Smoke Alarm Issues

In the search for a simple safety message about smoke alarms, we’re faced with many problems. We know enough to recommend installing one smoke alarm on every floor of the home, as well as one in each bedroom. But the issue starts getting complex when it comes to the question, “How many smoke alarms are we really talking about here?”

Lacking Alarms

Studies have indicated that 96% of homes have smoke alarms. But those studies may in fact be missing the mark. In door-to-door efforts conducted for the Vision 20/20 Project (funded by the AFG program), some high-risk areas demonstrated that only 10% of homes have one working smoke alarm. And even when those figures are balanced out by other communities doing home safety visits, we’re still hovering around 50% of homes (at best) with a working smoke alarm. Recent estimates from TriData for Vision 20/20 indicate a need for 100 to 150 million smoke alarms in U.S. homes.

A smoke alarm research review conducted by Richard Taylor (www.strategicfire.org) highlights many of these problems. If we agree that there’s a need for millions of smoke alarms, then grants and installation programs aren’t going to be able to fill that gap.

Somewhere along the line people have to purchase and install the smoke alarms on their own. In that case, pricing could be a significant factor. The number of available choices could lead to confusion, leaving pricing as the only consideration in a purchase.

Alarm Technology

There’s also the issue of deciding which type of alarm technology is best. Generally, experts admit that photo-electric alarms alert more quickly for slow, smoldering fires, and that ionization alarms tend to alert more quickly for fast, flaming fires. So is the best level of protection a combination sensor alarm with both types of sensing chambers?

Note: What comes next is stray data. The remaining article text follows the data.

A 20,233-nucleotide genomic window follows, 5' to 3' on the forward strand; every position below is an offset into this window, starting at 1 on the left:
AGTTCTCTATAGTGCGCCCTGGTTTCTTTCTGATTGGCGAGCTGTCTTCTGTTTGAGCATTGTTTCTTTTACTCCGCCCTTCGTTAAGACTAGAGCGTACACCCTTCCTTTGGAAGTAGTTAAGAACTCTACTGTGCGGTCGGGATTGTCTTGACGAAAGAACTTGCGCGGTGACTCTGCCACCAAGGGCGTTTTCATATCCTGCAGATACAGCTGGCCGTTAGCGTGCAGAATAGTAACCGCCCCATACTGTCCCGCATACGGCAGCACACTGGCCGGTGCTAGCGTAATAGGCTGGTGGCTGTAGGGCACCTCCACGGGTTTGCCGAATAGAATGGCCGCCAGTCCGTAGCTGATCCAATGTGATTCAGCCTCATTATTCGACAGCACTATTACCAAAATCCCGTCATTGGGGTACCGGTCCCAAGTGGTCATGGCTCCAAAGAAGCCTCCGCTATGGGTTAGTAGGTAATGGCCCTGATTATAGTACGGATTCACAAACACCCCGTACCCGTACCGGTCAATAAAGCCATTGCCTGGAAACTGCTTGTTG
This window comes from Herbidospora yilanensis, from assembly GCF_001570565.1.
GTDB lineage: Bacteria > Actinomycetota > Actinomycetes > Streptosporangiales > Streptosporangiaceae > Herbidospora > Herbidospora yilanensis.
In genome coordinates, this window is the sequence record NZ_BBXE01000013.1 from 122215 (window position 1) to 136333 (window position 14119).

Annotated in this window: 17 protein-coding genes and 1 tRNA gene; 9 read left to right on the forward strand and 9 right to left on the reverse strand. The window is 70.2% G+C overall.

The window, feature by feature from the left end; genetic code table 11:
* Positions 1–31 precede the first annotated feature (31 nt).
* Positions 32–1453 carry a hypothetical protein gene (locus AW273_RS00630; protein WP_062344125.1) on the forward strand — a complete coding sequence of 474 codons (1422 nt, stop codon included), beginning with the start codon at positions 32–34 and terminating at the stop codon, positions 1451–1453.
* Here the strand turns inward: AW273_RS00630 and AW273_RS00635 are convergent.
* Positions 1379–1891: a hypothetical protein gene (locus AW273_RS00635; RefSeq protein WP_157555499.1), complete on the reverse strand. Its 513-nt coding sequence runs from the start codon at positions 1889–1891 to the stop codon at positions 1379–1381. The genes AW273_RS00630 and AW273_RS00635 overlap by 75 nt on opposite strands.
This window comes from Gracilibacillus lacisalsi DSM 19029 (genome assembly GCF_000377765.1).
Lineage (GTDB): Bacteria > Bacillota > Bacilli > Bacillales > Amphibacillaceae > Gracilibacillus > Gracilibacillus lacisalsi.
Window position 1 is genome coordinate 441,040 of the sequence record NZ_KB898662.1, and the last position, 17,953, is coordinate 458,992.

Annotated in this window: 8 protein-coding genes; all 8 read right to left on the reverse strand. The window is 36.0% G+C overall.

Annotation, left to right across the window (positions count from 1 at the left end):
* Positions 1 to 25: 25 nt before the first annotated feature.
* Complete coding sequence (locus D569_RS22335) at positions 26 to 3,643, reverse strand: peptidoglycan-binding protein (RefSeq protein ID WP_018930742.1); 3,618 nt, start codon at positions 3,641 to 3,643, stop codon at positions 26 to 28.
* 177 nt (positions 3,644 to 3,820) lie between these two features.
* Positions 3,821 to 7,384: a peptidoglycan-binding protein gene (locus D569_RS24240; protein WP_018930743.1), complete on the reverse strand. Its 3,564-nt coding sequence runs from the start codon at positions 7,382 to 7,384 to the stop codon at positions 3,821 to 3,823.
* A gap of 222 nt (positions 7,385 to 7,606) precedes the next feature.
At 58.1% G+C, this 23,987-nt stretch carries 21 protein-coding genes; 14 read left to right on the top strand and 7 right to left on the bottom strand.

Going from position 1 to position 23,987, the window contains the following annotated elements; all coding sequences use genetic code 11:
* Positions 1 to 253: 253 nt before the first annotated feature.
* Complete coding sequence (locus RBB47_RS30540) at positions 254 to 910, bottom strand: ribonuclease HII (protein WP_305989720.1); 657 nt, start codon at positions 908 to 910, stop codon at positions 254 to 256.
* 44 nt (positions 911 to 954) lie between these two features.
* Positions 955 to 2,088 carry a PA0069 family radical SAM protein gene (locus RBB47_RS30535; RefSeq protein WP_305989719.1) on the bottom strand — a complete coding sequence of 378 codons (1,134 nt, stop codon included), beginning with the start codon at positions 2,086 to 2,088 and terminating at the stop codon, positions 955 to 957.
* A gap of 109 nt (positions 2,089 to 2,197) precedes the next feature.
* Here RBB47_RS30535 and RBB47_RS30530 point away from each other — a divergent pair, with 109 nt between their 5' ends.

It might be, but what about battery life? In the past we could purchase dual alarms with lithium batteries that lasted longer than alkaline. Now I’m unable to find any with a listing from a nationally recognized testing laboratory (NRTL) for lithium alarms.

Perhaps an even bigger problem is nuisance activations. If, as USFA reports indicate, two-thirds of fire deaths in homes occur in places where smoke alarms aren’t present or aren’t working, then disconnecting alarms due to nuisance activations could be a major contributing factor.

Some say photo-electric alarms are less prone to nuisance alarms. That may ultimately be more important than alerting speed because a deactivated alarm does no good in any type of fire.

Future Advances

Smoke alarms are critical for public safety. But there are so many issues to address that a one-size-fits-all answer may not be the best option, especially if it limits alarm technology we haven’t even envisioned yet.

A new alarm called NEST shows promise. Nest alarms are controlled differently and allow silencing of nuisance alarms by a wave of the hand. First Alert and Kidde both have new lines that show promise as well. But there are improvements and new technologies that may solve problems better even than current models.

Final Thoughts

I don’t feel comfortable with legislative efforts that purport to have the only answer for smoke alarms. There are numerous problems for us to collectively resolve, and in the end consumers must be persuaded to update or replace their alarms with systems that will do the best job for their own household needs.

And we most certainly need better independent research to help us understand why people don’t have them and, if they do have them, why they disable them. This will help us shape our messages and our standards-making processes.

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